Gain not working on an instrumentation amplifier

Discussion in 'General Electronics Chat' started by misterhamin, May 1, 2013.

  1. misterhamin

    Thread Starter New Member

    May 1, 2013
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    0
    Hi everyone,

    I am having a curious problem with a instrumentation amplifier built from two TL-082 JFET-input op-amps (well, actually one and a half because i only use one amplifier from the second IC) supplied from +9 volts and -9 volts. I have attached the schematic (it is just plain beautiful). It seems that, although I set it up to have a gain of 201, there is a gain of only one!! I first noticed this issue of lost gain when i attached a 10k pot to one input of the in-amp and a 3.9k Ω resistor to the other. I attached an LED to the output and observed that as I twisted the pot, the LED had a gradual descent into darkness rather than a quick comparator-like snap from positive saturation to negative saturation that a gain like 201 would suggest. So i tried a little trick; I removed the 1k resistor (Rgain), which would therefore create infinite resistance between the two inverting inputs of the first-stage buffers which, according to articles I read about in-amps, would surely result in a gain of one. I did the test again and had the same results! So, in all, I got the same results from an in-amp circuit with 201 gain as I got from an in-amp circuit with 1 gain! I also tried swapping the 1k out for a 10k, still the same. Soooo... what can i do to debug this? i checked a jillion different resources for in-amp gain equations, and they ALL agreed my circuit should have a gain of 201. What to do?

    Thanks!!

    -misterhamin
     
    Last edited: May 1, 2013
  2. #12

    Expert

    Nov 30, 2010
    16,343
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    How did you connect the pot and the resistor to the input?

    The drawing is right. The mistake must be somewhere else.
     
  3. misterhamin

    Thread Starter New Member

    May 1, 2013
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    I connected the 3.9k from +Vs to the noninverting input if the in-amp (in2 in my diagram). I'm not sure what the leads of a pot are called, but I attached the "middle" one (the one that is the little arrow in the diagram) to the inverting input of the in-amp (in1), and then one of the other two to +Vs and the other of the other two to GND.

    Also, it might possibly be something with the power source (I am a newbie to dual power supplies). I am using two 9v batteries with ones (-) connected to gnd and the others (+) connected to ground. I used the first ones (+) as +Vs, and the others (-) as -Vs. In case it matters, all I seem to be using -vs for is the -vs pins on the tl082s... Was I supposed to have used -vs for anything else?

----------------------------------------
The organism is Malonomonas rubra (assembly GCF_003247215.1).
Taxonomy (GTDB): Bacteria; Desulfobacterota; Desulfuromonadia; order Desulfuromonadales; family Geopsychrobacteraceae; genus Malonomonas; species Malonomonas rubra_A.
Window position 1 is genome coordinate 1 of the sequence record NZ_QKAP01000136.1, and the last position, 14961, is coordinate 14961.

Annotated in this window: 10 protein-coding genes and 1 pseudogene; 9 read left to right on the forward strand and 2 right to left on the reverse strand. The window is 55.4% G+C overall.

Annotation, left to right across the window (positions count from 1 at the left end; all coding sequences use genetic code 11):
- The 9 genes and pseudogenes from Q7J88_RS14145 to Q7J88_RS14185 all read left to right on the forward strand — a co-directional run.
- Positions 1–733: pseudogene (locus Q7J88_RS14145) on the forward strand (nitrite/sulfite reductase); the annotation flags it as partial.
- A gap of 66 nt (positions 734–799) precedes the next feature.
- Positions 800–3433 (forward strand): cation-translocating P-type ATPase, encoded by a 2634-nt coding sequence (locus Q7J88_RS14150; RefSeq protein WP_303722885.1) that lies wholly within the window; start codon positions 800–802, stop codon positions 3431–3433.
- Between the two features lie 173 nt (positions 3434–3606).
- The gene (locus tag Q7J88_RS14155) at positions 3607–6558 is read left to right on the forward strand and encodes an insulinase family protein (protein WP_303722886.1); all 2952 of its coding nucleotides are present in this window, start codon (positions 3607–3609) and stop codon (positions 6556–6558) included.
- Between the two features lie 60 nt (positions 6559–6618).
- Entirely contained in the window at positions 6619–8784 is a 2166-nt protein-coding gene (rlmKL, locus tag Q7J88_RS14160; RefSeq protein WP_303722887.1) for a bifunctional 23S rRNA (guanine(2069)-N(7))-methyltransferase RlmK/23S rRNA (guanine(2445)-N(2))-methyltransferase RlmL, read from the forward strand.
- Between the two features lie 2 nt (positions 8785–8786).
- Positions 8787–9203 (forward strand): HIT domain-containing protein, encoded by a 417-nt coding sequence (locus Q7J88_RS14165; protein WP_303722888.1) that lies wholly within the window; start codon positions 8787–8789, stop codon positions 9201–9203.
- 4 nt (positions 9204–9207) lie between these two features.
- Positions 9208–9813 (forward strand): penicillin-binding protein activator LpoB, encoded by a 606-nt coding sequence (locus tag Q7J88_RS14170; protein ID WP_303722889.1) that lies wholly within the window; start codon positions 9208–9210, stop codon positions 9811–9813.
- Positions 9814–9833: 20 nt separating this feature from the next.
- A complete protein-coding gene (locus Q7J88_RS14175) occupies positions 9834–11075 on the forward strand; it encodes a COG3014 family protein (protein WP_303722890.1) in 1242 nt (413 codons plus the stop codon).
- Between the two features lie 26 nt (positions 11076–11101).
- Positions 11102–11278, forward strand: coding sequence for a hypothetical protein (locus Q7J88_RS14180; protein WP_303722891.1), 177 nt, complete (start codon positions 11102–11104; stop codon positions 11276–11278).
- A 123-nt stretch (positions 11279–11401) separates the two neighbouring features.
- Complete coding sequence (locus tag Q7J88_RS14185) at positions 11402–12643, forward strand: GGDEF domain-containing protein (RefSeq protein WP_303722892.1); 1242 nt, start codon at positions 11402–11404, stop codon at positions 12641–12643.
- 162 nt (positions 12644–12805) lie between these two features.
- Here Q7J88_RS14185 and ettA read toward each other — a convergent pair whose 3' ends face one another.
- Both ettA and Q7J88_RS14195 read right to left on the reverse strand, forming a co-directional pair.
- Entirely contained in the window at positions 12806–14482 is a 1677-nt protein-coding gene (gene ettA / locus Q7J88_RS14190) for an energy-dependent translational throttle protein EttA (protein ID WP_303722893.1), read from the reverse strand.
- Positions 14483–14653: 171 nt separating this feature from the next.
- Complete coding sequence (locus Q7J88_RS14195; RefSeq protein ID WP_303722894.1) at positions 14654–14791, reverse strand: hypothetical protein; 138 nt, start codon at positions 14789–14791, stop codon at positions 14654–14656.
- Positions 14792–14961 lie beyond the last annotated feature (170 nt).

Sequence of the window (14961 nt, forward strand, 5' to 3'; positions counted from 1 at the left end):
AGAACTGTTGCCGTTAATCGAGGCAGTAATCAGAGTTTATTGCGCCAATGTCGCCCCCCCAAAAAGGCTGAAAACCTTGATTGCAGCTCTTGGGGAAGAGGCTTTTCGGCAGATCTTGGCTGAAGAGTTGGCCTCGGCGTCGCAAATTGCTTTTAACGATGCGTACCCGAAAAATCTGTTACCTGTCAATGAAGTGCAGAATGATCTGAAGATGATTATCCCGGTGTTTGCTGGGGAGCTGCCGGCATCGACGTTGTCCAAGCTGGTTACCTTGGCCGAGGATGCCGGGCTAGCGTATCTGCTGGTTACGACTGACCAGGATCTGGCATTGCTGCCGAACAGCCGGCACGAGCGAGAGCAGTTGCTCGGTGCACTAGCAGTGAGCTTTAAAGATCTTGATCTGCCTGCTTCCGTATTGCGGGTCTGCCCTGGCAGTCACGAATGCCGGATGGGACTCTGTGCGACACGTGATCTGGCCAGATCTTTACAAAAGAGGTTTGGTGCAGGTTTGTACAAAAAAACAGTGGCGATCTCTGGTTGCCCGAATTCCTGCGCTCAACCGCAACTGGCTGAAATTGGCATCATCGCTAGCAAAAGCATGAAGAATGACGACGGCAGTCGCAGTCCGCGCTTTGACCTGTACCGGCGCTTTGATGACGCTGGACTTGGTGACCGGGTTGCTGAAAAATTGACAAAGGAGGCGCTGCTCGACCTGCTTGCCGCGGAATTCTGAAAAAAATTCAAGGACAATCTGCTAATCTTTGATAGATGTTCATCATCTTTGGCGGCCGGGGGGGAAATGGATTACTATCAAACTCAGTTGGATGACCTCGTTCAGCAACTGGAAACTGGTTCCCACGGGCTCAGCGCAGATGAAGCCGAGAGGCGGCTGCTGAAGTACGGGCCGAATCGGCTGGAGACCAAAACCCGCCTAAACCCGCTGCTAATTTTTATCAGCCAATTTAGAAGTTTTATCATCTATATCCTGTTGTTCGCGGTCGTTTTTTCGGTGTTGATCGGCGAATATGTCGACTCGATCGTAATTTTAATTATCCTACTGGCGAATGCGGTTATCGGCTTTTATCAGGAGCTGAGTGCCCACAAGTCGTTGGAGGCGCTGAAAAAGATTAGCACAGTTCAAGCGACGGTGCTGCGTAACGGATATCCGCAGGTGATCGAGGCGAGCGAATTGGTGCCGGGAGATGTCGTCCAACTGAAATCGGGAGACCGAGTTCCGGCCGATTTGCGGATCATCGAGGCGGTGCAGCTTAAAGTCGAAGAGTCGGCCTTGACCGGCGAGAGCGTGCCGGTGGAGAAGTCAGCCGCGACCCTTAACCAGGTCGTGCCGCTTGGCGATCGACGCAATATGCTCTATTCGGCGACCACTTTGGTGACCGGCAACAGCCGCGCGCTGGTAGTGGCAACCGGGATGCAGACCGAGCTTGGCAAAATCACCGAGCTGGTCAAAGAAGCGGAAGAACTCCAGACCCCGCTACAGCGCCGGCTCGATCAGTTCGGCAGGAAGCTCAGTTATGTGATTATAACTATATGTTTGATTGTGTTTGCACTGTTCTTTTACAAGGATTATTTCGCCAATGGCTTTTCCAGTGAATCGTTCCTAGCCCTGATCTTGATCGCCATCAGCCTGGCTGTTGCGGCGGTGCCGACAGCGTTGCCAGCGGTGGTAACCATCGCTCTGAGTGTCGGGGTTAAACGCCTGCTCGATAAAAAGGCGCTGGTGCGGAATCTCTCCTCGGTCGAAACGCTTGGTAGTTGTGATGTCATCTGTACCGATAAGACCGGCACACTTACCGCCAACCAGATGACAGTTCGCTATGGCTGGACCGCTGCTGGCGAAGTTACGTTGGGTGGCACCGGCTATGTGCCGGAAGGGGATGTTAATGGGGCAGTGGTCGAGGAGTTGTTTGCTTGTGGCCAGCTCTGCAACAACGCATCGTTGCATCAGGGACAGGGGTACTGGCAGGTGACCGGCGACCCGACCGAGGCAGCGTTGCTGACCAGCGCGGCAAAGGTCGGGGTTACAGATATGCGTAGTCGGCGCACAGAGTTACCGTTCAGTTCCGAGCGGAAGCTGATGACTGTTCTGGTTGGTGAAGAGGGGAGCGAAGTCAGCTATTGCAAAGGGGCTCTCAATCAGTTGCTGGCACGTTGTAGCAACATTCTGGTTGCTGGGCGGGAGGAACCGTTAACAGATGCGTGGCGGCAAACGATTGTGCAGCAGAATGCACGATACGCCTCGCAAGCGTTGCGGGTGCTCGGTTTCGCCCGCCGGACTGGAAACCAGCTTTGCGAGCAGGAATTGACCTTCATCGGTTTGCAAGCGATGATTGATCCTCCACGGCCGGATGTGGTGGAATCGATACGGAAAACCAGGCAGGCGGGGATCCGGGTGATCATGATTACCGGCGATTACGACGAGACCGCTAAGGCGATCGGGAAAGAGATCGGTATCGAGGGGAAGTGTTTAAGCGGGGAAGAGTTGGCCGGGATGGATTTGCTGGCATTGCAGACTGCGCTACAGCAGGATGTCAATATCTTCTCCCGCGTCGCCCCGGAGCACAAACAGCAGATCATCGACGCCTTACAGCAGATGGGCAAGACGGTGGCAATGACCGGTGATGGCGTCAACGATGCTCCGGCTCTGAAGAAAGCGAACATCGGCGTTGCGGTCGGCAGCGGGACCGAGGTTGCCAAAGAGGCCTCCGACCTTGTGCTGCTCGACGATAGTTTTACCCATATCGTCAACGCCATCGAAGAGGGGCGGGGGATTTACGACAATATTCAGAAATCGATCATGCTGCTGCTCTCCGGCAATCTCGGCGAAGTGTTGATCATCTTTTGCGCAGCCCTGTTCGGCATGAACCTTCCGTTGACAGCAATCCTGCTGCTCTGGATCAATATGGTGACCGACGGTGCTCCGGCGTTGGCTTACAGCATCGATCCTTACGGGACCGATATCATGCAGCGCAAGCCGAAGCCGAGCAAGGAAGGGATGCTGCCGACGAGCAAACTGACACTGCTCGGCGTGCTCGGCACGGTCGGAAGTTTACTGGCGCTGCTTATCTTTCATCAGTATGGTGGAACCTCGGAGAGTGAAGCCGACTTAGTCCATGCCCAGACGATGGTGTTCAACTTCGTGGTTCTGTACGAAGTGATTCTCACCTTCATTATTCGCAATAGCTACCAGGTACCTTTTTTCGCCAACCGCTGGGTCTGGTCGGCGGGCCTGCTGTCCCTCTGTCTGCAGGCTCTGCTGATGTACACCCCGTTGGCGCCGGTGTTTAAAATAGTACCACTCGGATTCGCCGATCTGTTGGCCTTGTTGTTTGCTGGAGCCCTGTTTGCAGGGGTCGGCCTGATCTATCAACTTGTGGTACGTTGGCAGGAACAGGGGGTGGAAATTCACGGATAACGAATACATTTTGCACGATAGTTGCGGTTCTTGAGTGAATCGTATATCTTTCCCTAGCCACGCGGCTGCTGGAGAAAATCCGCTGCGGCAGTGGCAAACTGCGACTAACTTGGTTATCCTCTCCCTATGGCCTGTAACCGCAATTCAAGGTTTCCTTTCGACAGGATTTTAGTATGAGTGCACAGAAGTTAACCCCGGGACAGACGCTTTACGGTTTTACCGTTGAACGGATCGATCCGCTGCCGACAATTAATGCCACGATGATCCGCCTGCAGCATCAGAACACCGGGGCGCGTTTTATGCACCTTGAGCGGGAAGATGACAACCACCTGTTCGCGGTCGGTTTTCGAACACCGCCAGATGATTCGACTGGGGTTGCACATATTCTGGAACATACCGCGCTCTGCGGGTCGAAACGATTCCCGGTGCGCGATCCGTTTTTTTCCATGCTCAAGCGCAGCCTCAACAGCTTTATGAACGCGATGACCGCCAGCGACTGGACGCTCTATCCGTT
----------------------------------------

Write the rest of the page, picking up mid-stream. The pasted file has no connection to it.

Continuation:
Thanks

    -misterhamin
     
  4. Ron H

    AAC Fanatic!

    Apr 14, 2005
    7,050
    657
    Your pot can vary the -input from GND to +vs. You need to connect the +input to a voltage that is between GND and +vs.
    One way to do this is to leave your 3.9k connected as is, and add another 3.9k from the +input to GND. This will give you 4.5v on the +input, and you can vary the -input from 0 to +9V.
     
  5. kubeek

    AAC Fanatic!

    Sep 20, 2005
    4,670
    804
    So you have +Vs on one on IN2 and a variable voltage on IN1? What sort of voltage do you expect on the output? The first stage has gain of 50, so you need only 300mV difference between the two inputs to make the output swing 15V. Maybe try connecting IN2 to the supply midpoint, change that 1k to 100k and try it out like that and try it like that. Then change the setup to whatever gain you need.
     
  6. misterhamin

    Thread Starter New Member

    May 1, 2013
    3
    0
    Hi again,

    I'm a dork. Ron H was right. I dunno why that didn't occur to me before.

    So the amp seems to be intact... but my<original> intentions for the amp seem to still my malfunctioning. I am trying I construct an EMG circuit like the one described here: http://www.ece.utah.edu/~harrison/ece3110/Lab5.pdf the only difference between my circuit and theirs (besides that I use different resistor values to get the 201 gain) is that I am using customized high-tech tin foil/duct tape electrodes in my experiment. I also added a little lotion to increase the conductivity. But when I hook it up to an oscilloscope, it showe waveforms that don't really correlate with my muscles contracting. Sometimes I see a little chance in frequency (I usually get a noisy square wave of sorts) but I think it is just my elbow pushing the electrodes tighter against my skin ( I get much bigger signal differences when I simply press the electrodes harder in my skin). This sort of thing my be behind the general scope of this forum, but I thought id share anyway. Thank you all for your help.

    -misterhamin
     
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